Modern Day Wet Nursing: Should We Judge Moms Who Buy Breastmilk Online?

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I was one of those lucky mothers. Well, I was lucky once I figured out how to deal with, pump, and then store my oversupply of milk. At first I felt truly cursed, as I had enough breastmilk for triplets, a letdown strong enough to hit a target across the room. I would wake up after two hours of sleep feeling as if I had boulders attached to my chest. Once my baby started sleeping through the night, I still had to wake up and pump or risk clogged ducts and intense pain come morning. But it never crossed my mind to sell my breast milk online. I did, however, donate my breastmilk.

As you might have seen trending and on morning news shows today, 70% of breastmilk purchased online has been found to be contaminated.

Upon reading the NY Times article and another one on The Columbus Dispatch, I found myself near-gagging when I read how some of the purchased breastmilk samples arrived:

It arrived in all sorts of ways — sometimes warm, sometimes leaking, sometimes in used formula bottles.

This is not how breastmilk sharing is supposed to be. Real breastmilk donation, done through a legitimate milk bank involves screening processes, specific instructions for transport and amounts of donation, and a testing and pasteurization of the milk before the baby receives the donation. Mothers who donate an oversupply through legitimate milk banks legitimately donate, no funds change hands. It's a modern day version of wet nursing, which seemingly people have never heard as reactions to these articles on Twitter are... kind of ridiculous.

Modern Day Wet Nursing: Should We Judge Moms Who Buy Breastmilk Online?
Credit: crimfants.

This question, being asked in all kinds of honest, sarcastic, sincere, and rude/sexual ways online today with the release of the study, shows that many people don't quite grasp a few things about motherhood/parenthood, pregnancy, babies, and the big push for breastfeeding. Who might purchase breastmilk and/or use donated breastmilk? Babies in the NICU who are fighting for their lives, babies of mothers who became sick immediately after birth, mothers with legitimate breastfeeding issues, adoptive and mothers/parents/fathers via surrogacy... and on and on and on. The response of "OMG WHO WOULD DO THAT" also shows that people have a general lack of knowledge about breastfeeding in general, as the history of breastfeeding in and of itself is based in the concept of milk-sharing.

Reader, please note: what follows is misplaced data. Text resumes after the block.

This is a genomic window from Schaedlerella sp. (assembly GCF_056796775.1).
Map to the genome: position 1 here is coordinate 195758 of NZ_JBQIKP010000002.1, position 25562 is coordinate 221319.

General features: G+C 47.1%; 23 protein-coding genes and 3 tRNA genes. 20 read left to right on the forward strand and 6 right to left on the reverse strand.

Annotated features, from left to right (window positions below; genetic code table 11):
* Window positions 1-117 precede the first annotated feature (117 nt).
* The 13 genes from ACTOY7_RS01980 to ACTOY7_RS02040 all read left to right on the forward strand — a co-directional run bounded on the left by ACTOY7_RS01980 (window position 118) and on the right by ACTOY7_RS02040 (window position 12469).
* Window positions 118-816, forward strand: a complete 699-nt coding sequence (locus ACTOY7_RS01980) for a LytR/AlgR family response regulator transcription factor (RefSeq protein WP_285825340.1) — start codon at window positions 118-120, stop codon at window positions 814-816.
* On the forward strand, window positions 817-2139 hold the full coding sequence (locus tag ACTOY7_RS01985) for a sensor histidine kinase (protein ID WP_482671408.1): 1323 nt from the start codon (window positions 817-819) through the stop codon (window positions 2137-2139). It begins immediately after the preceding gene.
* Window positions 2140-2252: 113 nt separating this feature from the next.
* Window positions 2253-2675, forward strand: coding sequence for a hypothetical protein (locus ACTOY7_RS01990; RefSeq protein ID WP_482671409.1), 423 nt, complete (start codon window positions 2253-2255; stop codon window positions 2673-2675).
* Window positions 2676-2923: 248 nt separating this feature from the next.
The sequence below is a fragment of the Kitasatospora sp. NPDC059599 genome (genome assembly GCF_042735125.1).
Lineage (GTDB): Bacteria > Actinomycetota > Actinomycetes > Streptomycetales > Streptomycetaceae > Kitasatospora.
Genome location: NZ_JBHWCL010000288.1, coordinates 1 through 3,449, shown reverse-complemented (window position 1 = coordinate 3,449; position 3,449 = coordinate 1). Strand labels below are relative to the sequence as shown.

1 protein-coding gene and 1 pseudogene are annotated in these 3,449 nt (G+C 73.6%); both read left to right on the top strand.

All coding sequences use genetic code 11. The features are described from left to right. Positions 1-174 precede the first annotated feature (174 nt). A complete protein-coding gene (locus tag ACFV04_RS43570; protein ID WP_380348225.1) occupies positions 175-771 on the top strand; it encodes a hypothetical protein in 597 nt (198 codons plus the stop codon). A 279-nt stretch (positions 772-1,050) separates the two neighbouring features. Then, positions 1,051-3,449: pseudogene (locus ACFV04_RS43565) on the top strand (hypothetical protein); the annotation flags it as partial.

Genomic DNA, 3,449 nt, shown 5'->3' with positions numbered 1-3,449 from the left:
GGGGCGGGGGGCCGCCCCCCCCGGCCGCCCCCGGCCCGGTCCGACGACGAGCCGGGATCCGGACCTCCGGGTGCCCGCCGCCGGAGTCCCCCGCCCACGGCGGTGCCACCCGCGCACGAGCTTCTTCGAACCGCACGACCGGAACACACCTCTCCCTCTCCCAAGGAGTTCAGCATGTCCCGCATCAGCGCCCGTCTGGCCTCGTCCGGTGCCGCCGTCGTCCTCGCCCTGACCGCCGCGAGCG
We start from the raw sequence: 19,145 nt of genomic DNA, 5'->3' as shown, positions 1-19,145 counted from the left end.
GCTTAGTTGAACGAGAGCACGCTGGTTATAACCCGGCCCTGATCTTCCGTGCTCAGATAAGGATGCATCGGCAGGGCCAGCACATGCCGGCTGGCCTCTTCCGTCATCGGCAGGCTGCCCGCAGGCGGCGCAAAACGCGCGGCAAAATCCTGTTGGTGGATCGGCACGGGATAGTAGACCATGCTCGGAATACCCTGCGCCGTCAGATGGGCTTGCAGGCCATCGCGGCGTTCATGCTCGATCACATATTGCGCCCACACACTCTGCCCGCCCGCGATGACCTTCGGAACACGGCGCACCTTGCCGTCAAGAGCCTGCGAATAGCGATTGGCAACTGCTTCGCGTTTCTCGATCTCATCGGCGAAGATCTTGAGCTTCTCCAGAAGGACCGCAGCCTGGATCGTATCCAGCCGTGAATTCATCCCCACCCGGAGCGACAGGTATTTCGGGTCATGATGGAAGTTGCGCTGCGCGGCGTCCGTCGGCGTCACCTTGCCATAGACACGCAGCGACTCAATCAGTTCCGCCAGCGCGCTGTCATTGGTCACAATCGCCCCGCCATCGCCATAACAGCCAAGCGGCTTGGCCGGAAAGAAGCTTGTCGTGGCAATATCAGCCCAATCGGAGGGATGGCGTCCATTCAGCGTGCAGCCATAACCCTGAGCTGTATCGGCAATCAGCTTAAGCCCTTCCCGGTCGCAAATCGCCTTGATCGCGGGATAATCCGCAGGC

Beyond a lack of understanding, there's an obvious lack of empathy for mothers who have made an online breastmilk purchase.

Though there are those who acknowledge that a mom resorting to purchasing milk via the Internet are most likely the ones in need of the most support:

Because your Average Jane Mom? If she finds struggle in breastfeeding, she's not going to think of using donated breastmilk. She's not the one, when she finds out that milk banks are few and far between, who will turn to the "black market of breast milk" and make a purchase from mothers selling their own supplies online. The moms who are making these purchase are the ones up against the bigger trials: a baby in the NICU, a huge supply issue, and so on. They're the ones who need support from others, mothers especially. They're the ones who need to be told, "This will be okay. You will make it through this dark time."

Instead, we've thrown them under the bus all over social media and news stories today. My heart goes out to those moms who, when it all shakes out, just want to do what they have been told, time and time again, is best for their babies. In essence, we have created this monster by villainizing formula feeding to the point that mothers with legitimate supply issues or sick babies are so scared to use it that they resort to the less than perfect answer of buying breastmilk online. We have to find a happy medium, where we encourage breastfeeding but acknowledge that formula makes sense and is safe in certain situations. We cannot continue to scare moms so badly that they feel like they are failures if they don't "succeed" at breastfeeding.

If you are interested in helping out mothers and babies in safe, controlled ways, I advise you to check out the Human Milk Banking Association of North America as they screen donors as well as put the milk through testing for contamination and a pasteurization process. Milk is always needed, so don't let the recent news of contaminated milk keep you from donating or requesting milk through your doctor or hospital if you and your baby are in need.

Did you ever donate milk? Would you accept donated milk? Would you buy it online?

 

Family/Moms & Events Section Editor Jenna Hatfield (@FireMom) blogs at Stop, Drop and Blog.

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